Search giant Google is now the largest source of global Internet traffic, taking up six percent of it, according to an article by Information Week. Over 256 exabytes of Internet traffic data were studied over two years in order to produce the report, which was created by Arbor Networks.
The report points out that whilst five years ago, Internet traffic was spread out between thousands of sites, today 60 percent of all Internet traffic is made up of just 100 networks. The report produced by Arbor Networks, but with contributions from the University of Michigan and Merit Networks, shows that peer-to-peer traffic has dropped by 22 percent to a smaller 18 percent, partly due to the rise in popularity of video streaming sites such as Youtube.
HTTP traffic, on the other hand, has seen an almost ten percent boost since 2007, at 52 percent, twenty percent of which is estimated to be video traffic, according to an article by Appfrica.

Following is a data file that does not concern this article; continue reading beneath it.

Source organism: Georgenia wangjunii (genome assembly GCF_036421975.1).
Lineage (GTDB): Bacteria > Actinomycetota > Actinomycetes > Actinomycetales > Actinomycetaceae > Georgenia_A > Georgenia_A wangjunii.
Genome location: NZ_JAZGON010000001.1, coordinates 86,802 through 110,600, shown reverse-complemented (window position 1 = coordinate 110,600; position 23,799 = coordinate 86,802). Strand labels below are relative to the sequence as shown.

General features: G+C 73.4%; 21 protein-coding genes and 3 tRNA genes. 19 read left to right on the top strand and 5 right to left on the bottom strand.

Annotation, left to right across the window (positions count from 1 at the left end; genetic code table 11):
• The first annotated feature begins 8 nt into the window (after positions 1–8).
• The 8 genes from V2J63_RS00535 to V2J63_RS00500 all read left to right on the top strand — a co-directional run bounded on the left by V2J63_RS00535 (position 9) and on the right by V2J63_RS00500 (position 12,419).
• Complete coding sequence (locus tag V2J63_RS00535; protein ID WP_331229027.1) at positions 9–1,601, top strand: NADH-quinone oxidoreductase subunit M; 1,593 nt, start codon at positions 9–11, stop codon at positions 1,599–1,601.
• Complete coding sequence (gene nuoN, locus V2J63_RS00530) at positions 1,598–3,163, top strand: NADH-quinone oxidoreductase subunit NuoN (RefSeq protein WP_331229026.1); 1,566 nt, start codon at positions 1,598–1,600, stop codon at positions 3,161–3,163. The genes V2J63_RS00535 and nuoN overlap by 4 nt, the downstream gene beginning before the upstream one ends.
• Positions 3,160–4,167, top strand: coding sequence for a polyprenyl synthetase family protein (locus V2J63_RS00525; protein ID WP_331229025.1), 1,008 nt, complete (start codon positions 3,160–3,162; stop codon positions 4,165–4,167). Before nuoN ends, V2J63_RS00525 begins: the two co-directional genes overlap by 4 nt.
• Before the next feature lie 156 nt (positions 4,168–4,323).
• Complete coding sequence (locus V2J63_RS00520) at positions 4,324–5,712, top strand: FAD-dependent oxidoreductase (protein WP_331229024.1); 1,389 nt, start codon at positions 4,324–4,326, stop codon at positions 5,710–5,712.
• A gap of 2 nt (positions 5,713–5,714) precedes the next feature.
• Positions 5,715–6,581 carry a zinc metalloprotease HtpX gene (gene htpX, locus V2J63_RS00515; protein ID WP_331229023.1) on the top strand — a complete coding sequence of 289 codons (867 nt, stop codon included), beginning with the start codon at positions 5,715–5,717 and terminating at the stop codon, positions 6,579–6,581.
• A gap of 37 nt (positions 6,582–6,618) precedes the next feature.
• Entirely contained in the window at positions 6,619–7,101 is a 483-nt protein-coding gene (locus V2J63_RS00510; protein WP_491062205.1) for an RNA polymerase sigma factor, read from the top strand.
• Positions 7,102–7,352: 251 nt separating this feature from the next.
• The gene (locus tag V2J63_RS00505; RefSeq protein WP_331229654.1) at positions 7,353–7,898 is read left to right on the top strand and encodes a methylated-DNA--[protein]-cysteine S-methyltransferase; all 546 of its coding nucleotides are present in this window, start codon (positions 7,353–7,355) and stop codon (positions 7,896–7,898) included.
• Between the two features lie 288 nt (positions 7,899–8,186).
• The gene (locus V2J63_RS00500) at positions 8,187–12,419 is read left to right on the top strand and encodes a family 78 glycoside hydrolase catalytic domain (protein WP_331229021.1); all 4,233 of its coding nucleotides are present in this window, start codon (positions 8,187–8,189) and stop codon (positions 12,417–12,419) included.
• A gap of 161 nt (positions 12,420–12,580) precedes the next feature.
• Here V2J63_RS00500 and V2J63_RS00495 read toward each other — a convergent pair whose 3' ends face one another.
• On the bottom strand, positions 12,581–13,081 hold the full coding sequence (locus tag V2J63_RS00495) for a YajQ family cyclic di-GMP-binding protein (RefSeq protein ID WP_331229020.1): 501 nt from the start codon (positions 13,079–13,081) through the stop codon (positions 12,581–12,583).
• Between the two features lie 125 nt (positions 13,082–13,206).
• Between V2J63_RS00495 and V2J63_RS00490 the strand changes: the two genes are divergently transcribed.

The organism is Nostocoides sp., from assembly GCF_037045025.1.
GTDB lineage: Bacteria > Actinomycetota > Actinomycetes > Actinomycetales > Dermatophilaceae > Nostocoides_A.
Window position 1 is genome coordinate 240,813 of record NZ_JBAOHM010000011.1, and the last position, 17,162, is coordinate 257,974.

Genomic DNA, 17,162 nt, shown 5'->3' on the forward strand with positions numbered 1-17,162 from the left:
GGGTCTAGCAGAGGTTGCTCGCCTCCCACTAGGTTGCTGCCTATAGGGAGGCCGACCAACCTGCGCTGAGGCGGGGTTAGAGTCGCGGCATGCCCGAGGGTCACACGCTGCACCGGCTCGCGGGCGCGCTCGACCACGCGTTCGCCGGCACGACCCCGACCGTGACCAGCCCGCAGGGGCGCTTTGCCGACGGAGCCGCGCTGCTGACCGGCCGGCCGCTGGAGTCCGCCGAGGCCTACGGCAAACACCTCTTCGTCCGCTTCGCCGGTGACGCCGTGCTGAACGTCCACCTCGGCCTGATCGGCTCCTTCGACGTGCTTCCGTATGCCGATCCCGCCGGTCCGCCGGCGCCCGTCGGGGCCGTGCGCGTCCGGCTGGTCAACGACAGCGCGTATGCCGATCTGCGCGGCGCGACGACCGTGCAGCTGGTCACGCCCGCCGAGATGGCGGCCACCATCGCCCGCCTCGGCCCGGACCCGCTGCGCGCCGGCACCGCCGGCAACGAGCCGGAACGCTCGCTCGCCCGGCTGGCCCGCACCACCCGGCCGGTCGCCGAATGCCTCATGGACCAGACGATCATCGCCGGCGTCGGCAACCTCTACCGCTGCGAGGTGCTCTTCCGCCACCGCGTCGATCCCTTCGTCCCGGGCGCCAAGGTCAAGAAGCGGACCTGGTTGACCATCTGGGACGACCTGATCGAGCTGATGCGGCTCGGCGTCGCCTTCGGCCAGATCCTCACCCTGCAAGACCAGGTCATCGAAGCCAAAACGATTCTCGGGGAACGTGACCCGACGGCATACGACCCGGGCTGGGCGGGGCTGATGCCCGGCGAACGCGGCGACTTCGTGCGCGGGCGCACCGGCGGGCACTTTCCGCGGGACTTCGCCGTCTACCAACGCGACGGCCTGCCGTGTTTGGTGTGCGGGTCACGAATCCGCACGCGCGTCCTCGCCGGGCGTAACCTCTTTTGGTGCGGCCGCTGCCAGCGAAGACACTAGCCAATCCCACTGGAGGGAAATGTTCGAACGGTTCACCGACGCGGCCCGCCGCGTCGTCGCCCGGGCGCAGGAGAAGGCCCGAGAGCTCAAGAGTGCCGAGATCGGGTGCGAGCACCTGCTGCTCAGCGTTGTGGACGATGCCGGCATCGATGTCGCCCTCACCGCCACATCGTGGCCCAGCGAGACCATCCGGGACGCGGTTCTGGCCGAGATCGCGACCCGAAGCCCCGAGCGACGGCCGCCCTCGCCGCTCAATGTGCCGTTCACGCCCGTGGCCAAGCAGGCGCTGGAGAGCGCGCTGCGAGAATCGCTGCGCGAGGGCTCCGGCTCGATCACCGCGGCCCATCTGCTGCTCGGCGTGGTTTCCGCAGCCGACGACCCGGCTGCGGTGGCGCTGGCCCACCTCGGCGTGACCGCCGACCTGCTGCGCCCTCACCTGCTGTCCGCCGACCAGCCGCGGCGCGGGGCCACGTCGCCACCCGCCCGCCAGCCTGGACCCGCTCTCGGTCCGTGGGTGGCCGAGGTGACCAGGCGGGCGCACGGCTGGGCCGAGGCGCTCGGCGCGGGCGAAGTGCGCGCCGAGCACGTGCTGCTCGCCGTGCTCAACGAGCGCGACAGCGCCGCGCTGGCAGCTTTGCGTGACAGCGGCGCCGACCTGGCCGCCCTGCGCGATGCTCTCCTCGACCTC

The report predicts that the cost of data transit will continue to decrease, going from $120/Mbps in 2003 to a predicted $1.20/Mbps in 2014.
Craig Labovitz from Arbor Networks said, "Ten to fifteen years ago it was all about contacting websites, and one of the biggest findings in this report was that there has been a consolidation of websites. Over the past two years larger organisations have been buying up the smaller websites and by July 2009, 30 per cent of the internet was owned by a few large sites."
"This is down to two reasons, the bigger domains on the internet and smaller domains moving into the cloud. This has implications for the user as we are seeing more and more content online while it is getting faster and with better quality."